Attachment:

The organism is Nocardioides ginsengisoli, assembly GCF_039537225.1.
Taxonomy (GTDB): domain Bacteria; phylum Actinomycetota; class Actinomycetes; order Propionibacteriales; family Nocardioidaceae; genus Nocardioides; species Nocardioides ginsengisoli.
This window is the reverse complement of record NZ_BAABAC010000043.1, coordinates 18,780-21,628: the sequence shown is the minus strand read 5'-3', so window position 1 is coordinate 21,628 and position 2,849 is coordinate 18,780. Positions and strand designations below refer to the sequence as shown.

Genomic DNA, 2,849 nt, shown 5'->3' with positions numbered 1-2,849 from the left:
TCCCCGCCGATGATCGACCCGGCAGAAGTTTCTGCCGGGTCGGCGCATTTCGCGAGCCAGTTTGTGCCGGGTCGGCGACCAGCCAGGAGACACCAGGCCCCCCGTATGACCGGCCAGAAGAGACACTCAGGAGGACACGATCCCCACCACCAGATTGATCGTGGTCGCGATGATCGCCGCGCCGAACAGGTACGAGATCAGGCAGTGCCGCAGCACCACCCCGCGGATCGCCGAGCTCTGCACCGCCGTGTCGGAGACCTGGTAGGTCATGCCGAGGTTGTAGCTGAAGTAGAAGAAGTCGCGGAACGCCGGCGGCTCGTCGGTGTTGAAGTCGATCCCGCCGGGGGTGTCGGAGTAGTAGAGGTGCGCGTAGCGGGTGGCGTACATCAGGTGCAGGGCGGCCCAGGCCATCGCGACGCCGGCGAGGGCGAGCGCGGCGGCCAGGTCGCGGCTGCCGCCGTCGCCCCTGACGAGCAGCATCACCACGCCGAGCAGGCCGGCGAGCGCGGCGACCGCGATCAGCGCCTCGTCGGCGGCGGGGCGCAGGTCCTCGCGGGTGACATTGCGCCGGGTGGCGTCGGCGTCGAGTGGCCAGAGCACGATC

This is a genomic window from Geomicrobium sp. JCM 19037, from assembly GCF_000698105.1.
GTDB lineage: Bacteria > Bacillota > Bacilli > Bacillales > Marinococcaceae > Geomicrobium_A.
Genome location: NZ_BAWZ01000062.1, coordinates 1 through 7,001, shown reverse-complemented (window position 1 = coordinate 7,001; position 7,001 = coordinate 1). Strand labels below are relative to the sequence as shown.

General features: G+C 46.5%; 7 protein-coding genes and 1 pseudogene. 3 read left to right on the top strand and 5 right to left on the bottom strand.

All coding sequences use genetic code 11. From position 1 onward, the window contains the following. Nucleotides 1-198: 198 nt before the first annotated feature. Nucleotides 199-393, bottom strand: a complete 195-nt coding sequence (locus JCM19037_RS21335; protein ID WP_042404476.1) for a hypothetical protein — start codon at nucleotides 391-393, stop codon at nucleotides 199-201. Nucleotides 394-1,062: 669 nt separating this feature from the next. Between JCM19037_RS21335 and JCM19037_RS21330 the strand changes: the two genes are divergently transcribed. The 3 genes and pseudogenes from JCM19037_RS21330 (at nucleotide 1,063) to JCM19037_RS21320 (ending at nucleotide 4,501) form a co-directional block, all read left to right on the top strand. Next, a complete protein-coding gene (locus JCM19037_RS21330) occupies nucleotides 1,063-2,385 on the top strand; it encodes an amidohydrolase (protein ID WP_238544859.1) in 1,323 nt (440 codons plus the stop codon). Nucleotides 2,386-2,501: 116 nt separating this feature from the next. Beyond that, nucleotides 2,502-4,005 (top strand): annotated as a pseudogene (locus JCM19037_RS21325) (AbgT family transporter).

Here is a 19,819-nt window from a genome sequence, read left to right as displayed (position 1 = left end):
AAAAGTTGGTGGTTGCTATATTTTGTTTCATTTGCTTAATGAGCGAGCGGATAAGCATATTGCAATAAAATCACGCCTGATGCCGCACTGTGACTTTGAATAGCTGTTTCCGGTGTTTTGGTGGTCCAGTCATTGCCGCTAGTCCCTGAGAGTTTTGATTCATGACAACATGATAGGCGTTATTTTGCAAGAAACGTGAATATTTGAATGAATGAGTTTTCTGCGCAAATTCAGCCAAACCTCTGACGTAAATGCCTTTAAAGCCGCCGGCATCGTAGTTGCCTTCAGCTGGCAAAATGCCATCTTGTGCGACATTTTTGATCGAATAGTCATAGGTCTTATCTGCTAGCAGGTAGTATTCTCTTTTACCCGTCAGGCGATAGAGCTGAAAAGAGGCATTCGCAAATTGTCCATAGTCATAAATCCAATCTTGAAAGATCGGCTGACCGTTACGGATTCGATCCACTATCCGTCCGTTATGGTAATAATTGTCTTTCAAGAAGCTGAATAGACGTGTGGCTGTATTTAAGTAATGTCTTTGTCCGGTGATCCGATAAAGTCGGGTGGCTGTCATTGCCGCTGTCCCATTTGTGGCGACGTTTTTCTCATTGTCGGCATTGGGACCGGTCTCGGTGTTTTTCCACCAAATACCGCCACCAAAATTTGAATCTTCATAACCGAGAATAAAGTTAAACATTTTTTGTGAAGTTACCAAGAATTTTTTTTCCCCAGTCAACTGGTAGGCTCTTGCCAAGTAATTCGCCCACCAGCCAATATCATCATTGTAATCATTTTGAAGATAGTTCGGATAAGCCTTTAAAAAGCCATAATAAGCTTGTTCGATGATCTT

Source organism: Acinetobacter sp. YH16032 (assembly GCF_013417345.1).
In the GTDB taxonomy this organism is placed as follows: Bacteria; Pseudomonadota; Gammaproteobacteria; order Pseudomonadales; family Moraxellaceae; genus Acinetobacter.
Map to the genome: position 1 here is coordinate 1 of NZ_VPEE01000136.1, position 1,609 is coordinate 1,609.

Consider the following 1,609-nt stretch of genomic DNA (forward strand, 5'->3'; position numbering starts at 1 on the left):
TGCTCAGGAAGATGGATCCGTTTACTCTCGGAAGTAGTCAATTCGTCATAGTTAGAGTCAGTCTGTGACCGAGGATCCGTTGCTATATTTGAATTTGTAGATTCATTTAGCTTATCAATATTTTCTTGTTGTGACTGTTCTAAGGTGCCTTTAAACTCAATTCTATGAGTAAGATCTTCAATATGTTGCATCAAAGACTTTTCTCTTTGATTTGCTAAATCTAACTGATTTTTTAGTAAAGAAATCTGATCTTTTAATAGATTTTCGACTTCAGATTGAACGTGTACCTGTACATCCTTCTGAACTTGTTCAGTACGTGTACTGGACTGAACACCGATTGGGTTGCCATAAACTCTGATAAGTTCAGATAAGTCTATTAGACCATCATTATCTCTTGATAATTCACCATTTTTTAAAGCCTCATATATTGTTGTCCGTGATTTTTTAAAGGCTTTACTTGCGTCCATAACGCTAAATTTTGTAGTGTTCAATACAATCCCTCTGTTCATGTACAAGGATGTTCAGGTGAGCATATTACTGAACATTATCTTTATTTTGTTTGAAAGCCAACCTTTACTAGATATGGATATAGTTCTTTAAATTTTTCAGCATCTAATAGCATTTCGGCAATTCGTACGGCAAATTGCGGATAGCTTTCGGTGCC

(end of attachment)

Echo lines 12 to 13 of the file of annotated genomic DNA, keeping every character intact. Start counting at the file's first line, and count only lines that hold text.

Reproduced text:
AAAAGTTGGTGGTTGCTATATTTTGTTTCATTTGCTTAATGAGCGAGCGGATAAGCATATTGCAATAAAATCACGCCTGATGCCGCACTGTGACTTTGAATAGCTGTTTCCGGTGTTTTGGTGGTCCAGTCATTGCCGCTAGTCCCTGAGAGTTTTGATTCATGACAACATGATAGGCGTTATTTTGCAAGAAACGTGAATATTTGAATGAATGAGTTTTCTGCGCAAATTCAGCCAAACCTCTGACGTAAATGCCTTTAAAGCCGCCGGCATCGTAGTTGCCTTCAGCTGGCAAAATGCCATCTTGTGCGACATTTTTGATCGAATAGTCATAGGTCTTATCTGCTAGCAGGTAGTATTCTCTTTTACCCGTCAGGCGATAGAGCTGAAAAGAGGCATTCGCAAATTGTCCATAGTCATAAATCCAATCTTGAAAGATCGGCTGACCGTTACGGATTCGATCCACTATCCGTCCGTTATGGTAATAATTGTCTTTCAAGAAGCTGAATAGACGTGTGGCTGTATTTAAGTAATGTCTTTGTCCGGTGATCCGATAAAGTCGGGTGGCTGTCATTGCCGCTGTCCCATTTGTGGCGACGTTTTTCTCATTGTCGGCATTGGGACCGGTCTCGGTGTTTTTCCACCAAATACCGCCACCAAAATTTGAATCTTCATAACCGAGAATAAAGTTAAACATTTTTTGTGAAGTTACCAAGAATTTTTTTTCCCCAGTCAACTGGTAGGCTCTTGCCAAGTAATTCGCCCACCAGCCAATATCATCATTGTAATCATTTTGAAGATAGTTCGGATAAGCCTTTAAAAAGCCATAATAAGCTTGTTCGATGATCTT

Source organism: Acinetobacter sp. YH16032 (assembly GCF_013417345.1).